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Published April 15, 2010, 08:16 AM

Our View: Ethanol isn’t perfect, but it has benefits

Ethanol boosters are making quite an effort lately to tell Americans about the biofuel’s worth to the nation. What a circuitous route this ag-based industry has traveled in just a few short years.
This week, the industry is launching a $2.5 million advertising campaign aimed at changing the nation’s perception of the fuel, which generally is derived from corn but which likely will come from other sources in the not-too-distant future. A decade ago, ethanol was the darling of the Midwest, unable to do wrong.

By: Editorial board, The Daily Republic

Ethanol boosters are making quite an effort lately to tell Americans about the biofuel’s worth to the nation. What a circuitous route this agbased industry has traveled in just a few short years.

This week, the industry is launching a $2.5 million advertising campaign aimed at changing the nation’s perception of the fuel, which generally is derived from corn but which likely will come from other sources in the not-too-distant future. A decade ago, ethanol was the darling of the Midwest, unable to do wrong.

What has happened?

As some have predicted — including The Daily Republic — corn prices have risen to accommodate the demand of the corn-hungry industry. It has hurt some producers who depend on corn to feed their animals.

Too, food prices saw a steep spike, and especially so in 2008. It’s necessary to note that local grocers certainly are not to blame for higher prices that may or may not have resulted from the ethanol industry — it’s a national trend. Ethanol’s role in those higher prices has been the subject of sharp debate, and two industries — ethanol and national food sellers — have engaged in a finger-pointing battle these past couple of years, blaming each other for consumer complaints.

And locally, our nearest ethanol plant — one owned by ethanol giant Poet, in the nearby village of Loomis — was met with various protests as it was built and opened for business. Those complaints seemed to have quieted and today, the Poet plant is a good and steady Davison County employer.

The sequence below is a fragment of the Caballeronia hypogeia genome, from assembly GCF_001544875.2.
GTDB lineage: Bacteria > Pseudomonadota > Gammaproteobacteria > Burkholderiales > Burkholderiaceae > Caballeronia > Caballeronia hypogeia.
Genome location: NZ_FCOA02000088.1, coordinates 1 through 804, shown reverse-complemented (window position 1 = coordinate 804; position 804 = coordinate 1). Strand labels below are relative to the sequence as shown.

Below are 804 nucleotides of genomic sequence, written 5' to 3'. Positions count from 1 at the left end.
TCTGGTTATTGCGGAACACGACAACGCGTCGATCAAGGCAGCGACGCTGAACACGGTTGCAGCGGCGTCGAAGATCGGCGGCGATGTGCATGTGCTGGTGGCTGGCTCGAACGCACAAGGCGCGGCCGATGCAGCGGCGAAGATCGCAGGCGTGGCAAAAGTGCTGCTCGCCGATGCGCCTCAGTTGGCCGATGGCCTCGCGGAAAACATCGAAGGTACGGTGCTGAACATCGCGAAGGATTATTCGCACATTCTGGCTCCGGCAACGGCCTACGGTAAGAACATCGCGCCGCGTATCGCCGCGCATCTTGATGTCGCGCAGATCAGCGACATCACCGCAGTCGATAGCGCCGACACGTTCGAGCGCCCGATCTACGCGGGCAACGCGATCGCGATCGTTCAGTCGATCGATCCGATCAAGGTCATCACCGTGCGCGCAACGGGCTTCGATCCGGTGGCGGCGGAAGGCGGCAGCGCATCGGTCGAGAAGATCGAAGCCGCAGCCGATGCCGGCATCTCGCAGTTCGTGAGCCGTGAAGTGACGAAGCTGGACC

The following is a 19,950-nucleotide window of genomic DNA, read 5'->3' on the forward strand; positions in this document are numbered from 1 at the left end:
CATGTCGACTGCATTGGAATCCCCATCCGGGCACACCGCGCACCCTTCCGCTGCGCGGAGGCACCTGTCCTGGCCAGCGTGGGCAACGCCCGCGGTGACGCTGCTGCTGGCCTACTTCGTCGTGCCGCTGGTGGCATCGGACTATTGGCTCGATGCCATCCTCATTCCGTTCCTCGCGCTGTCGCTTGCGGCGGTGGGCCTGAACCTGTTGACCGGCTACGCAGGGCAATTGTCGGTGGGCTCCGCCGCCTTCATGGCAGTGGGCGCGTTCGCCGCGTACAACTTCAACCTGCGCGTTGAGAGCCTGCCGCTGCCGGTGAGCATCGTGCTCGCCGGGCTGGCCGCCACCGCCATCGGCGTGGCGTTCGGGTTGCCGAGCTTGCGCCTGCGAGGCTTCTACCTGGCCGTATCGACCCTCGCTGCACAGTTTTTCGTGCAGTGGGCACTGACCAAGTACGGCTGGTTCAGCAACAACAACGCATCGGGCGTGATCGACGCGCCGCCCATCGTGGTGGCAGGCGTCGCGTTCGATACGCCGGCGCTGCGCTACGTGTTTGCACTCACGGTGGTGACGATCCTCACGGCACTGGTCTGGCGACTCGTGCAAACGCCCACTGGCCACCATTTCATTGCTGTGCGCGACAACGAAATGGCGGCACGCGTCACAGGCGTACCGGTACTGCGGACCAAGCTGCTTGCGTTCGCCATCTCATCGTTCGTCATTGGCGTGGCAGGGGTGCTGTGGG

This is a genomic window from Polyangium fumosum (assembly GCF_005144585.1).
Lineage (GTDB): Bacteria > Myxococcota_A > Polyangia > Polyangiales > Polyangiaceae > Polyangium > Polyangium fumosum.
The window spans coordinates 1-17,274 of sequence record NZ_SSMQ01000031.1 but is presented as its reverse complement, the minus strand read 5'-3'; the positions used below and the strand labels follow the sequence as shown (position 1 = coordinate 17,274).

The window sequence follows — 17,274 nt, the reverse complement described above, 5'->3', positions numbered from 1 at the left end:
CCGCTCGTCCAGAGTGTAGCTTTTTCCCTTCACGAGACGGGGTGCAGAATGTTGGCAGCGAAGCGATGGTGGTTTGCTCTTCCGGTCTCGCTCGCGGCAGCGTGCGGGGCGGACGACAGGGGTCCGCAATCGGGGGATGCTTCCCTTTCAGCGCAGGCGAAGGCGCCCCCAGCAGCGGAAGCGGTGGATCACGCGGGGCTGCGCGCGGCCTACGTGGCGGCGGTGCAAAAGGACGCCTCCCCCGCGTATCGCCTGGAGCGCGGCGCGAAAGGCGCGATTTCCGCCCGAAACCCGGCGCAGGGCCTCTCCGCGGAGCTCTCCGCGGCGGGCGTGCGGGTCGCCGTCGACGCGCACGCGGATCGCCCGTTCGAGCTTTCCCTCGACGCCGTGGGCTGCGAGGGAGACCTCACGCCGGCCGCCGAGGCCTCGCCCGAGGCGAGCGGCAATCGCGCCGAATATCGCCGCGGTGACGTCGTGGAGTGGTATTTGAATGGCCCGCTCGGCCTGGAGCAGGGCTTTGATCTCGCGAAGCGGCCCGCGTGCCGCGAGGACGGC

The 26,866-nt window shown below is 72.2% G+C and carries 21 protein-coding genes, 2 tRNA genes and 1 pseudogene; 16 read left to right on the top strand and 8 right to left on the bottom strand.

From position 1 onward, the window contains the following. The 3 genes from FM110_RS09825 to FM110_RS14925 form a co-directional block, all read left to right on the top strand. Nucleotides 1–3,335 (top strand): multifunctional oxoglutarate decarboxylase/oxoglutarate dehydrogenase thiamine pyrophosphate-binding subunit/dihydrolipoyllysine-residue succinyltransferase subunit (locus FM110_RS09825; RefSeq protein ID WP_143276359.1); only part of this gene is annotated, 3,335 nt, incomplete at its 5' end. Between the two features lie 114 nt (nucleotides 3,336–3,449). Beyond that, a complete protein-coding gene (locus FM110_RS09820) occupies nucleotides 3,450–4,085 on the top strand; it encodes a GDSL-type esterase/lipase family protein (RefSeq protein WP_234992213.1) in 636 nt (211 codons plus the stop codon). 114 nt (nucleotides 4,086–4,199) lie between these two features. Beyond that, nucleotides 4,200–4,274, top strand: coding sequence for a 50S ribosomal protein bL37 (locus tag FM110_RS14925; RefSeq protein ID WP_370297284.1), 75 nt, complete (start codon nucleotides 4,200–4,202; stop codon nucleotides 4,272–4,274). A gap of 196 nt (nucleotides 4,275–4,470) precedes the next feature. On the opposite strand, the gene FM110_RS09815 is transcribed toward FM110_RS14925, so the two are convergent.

We have had our complaints about ethanol. We worried that corn and food prices would rise and shared in some, but not all, of the concerns of the residents of Loomis while the Poet plant was being constructed.

We have also complained about what the ethanol industry has done to certain county roads. A sad side effect of ethanol is that all that corn must be hauled, and that puts pressure on otherwise quiet rural highways. South Dakota counties don’t have much spending money and here in Davison County we’re seeing first-hand the long-term adverse effects those heavy trucks can have on our roads.

But it’s not all bad.

The effect the industry has had on corn farmers’ pocketbooks has been substantial. As the farm industry goes, so goes much of South Dakota, and farming has been good of late.

The numerous ethanol plants have provided jobs that otherwise would not be here during these difficult economic times.

And eventually, we foresee ethanol taking a bite out of America’s addiction to foreign oil. The TV ad campaign that begins this week will remind us that “no wars have ever been fought over ethanol.”

No real wars, anyway. The past two years, the industry has had to trade its share of punches in the ring of public debate.

Ethanol has seen an interesting swing, from its early status as an untouchable industry, to its quick boom years and, lately, to its position of defending itself.

Ethanol has its problems, no doubt. But America must try to understand its benefits, too.

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